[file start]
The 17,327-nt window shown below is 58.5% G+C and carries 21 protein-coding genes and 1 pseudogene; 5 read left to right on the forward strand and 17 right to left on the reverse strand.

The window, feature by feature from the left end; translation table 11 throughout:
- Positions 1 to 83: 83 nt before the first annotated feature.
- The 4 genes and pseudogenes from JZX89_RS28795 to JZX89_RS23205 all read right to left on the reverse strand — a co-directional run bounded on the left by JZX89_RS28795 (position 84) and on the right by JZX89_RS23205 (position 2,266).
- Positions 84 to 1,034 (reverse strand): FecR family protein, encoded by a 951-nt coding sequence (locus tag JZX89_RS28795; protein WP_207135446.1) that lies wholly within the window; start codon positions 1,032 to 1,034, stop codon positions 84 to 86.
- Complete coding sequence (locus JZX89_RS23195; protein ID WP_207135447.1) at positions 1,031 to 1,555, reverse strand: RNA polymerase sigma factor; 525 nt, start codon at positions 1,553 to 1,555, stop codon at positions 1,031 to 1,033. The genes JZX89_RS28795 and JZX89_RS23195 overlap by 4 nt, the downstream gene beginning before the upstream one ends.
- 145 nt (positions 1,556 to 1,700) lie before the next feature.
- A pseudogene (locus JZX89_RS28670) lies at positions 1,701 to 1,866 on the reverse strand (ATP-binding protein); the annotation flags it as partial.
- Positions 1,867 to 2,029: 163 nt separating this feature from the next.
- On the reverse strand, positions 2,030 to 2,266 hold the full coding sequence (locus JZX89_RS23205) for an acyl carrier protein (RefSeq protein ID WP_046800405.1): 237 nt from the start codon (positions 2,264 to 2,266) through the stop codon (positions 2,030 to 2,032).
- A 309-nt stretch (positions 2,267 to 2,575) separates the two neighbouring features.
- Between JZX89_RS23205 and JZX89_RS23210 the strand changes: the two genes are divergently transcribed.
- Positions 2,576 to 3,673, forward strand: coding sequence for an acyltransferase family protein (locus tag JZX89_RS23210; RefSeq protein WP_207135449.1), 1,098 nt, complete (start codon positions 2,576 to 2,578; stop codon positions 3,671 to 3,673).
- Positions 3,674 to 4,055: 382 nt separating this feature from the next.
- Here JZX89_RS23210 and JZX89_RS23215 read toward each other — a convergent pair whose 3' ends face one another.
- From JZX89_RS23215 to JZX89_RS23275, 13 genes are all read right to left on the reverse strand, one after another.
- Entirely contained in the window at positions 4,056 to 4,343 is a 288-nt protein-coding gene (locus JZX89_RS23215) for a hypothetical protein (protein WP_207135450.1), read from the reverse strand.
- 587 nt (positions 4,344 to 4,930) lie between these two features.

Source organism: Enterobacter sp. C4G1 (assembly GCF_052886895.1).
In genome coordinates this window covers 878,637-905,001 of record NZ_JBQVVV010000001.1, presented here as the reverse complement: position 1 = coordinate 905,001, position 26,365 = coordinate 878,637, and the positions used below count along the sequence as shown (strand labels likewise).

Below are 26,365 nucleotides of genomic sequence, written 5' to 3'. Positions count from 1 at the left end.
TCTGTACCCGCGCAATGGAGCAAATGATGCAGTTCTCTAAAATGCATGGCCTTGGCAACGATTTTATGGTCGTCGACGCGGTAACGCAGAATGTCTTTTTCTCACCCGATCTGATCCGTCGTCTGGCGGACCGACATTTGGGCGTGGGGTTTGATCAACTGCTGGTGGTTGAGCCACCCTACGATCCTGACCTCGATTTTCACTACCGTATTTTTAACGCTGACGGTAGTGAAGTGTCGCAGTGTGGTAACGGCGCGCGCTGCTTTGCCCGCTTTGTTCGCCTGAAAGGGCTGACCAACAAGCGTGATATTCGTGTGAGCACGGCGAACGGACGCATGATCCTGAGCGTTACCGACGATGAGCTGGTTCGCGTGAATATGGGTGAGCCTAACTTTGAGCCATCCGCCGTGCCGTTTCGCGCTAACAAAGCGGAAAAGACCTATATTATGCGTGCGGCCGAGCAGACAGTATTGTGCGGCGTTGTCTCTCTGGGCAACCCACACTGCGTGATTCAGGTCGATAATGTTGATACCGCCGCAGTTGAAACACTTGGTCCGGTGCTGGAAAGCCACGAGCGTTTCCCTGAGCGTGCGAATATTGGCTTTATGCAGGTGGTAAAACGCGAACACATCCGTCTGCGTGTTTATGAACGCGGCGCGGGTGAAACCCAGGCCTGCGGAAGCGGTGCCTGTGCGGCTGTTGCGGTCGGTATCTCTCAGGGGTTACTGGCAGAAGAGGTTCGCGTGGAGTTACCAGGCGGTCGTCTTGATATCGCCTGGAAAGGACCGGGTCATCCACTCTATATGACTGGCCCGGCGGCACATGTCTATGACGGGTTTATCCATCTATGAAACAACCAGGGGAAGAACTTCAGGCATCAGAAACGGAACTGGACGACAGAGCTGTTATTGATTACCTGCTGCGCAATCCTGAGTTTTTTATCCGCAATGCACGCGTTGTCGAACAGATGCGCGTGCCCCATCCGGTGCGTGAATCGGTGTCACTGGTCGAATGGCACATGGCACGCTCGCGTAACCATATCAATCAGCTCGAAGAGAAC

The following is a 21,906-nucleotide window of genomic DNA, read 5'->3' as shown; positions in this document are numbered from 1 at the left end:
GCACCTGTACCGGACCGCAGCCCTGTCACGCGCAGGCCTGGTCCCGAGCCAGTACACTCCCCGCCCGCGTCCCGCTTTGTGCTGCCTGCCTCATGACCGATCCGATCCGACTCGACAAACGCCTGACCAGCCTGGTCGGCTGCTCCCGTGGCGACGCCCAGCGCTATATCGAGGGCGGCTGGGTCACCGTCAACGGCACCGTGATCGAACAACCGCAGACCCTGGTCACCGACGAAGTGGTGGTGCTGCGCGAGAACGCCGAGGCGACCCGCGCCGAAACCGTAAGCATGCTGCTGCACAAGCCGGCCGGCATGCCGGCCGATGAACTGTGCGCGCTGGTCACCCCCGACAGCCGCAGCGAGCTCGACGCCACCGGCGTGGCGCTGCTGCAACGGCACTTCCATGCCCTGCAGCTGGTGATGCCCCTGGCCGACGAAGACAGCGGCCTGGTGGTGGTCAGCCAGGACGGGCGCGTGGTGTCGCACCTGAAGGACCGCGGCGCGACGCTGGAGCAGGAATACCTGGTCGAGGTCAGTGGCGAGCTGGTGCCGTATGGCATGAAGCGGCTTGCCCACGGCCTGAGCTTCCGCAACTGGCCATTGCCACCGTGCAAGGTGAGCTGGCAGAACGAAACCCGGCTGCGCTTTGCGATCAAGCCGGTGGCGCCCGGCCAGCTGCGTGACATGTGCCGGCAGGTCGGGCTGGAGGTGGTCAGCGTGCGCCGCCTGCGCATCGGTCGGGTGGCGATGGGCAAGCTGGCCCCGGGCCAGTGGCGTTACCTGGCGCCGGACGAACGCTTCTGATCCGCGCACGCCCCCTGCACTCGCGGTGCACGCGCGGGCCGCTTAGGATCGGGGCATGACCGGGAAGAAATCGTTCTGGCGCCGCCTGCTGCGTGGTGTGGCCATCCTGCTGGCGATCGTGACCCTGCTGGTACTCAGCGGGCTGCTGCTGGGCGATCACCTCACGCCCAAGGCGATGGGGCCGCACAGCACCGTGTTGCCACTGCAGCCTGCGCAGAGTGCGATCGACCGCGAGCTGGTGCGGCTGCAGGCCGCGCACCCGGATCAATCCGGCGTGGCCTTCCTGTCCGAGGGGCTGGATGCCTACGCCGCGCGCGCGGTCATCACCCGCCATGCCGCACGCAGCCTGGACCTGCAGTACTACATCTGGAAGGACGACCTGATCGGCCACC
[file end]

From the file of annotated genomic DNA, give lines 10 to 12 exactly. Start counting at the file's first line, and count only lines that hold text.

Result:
- On the reverse strand, positions 2,030 to 2,266 hold the full coding sequence (locus JZX89_RS23205) for an acyl carrier protein (RefSeq protein ID WP_046800405.1): 237 nt from the start codon (positions 2,264 to 2,266) through the stop codon (positions 2,030 to 2,032).
- A 309-nt stretch (positions 2,267 to 2,575) separates the two neighbouring features.
- Between JZX89_RS23205 and JZX89_RS23210 the strand changes: the two genes are divergently transcribed.